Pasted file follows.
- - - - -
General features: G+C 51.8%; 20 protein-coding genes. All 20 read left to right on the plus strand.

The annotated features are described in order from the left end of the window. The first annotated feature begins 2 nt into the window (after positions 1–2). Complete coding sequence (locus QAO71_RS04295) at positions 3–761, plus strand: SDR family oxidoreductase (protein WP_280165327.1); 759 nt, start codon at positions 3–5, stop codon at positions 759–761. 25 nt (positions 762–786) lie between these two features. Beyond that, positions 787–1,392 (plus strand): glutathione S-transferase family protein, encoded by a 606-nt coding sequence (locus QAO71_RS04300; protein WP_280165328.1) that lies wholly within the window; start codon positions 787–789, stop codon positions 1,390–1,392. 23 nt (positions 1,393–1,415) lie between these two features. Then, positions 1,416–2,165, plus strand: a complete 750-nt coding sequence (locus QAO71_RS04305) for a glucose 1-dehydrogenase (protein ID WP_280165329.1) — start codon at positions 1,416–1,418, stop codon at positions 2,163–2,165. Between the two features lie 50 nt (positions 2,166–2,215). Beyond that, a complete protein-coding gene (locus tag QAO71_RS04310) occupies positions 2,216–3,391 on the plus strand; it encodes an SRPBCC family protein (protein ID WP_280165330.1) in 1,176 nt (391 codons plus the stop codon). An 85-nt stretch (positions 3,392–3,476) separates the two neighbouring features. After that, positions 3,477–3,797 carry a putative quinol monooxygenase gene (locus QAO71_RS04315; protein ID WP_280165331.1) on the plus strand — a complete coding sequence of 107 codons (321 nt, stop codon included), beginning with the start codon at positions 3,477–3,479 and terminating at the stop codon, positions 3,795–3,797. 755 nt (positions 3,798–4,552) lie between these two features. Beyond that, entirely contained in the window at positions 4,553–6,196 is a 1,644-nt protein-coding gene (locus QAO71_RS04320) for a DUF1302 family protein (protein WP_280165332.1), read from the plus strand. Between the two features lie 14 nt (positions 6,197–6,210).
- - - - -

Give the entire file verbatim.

General features: G+C 51.8%; 20 protein-coding genes. All 20 read left to right on the plus strand.

The annotated features are described in order from the left end of the window. The first annotated feature begins 2 nt into the window (after positions 1–2). Complete coding sequence (locus QAO71_RS04295) at positions 3–761, plus strand: SDR family oxidoreductase (protein WP_280165327.1); 759 nt, start codon at positions 3–5, stop codon at positions 759–761. 25 nt (positions 762–786) lie between these two features. Beyond that, positions 787–1,392 (plus strand): glutathione S-transferase family protein, encoded by a 606-nt coding sequence (locus QAO71_RS04300; protein WP_280165328.1) that lies wholly within the window; start codon positions 787–789, stop codon positions 1,390–1,392. 23 nt (positions 1,393–1,415) lie between these two features. Then, positions 1,416–2,165, plus strand: a complete 750-nt coding sequence (locus QAO71_RS04305) for a glucose 1-dehydrogenase (protein ID WP_280165329.1) — start codon at positions 1,416–1,418, stop codon at positions 2,163–2,165. Between the two features lie 50 nt (positions 2,166–2,215). Beyond that, a complete protein-coding gene (locus tag QAO71_RS04310) occupies positions 2,216–3,391 on the plus strand; it encodes an SRPBCC family protein (protein ID WP_280165330.1) in 1,176 nt (391 codons plus the stop codon). An 85-nt stretch (positions 3,392–3,476) separates the two neighbouring features. After that, positions 3,477–3,797 carry a putative quinol monooxygenase gene (locus QAO71_RS04315; protein ID WP_280165331.1) on the plus strand — a complete coding sequence of 107 codons (321 nt, stop codon included), beginning with the start codon at positions 3,477–3,479 and terminating at the stop codon, positions 3,795–3,797. 755 nt (positions 3,798–4,552) lie between these two features. Beyond that, entirely contained in the window at positions 4,553–6,196 is a 1,644-nt protein-coding gene (locus QAO71_RS04320) for a DUF1302 family protein (protein WP_280165332.1), read from the plus strand. Between the two features lie 14 nt (positions 6,197–6,210).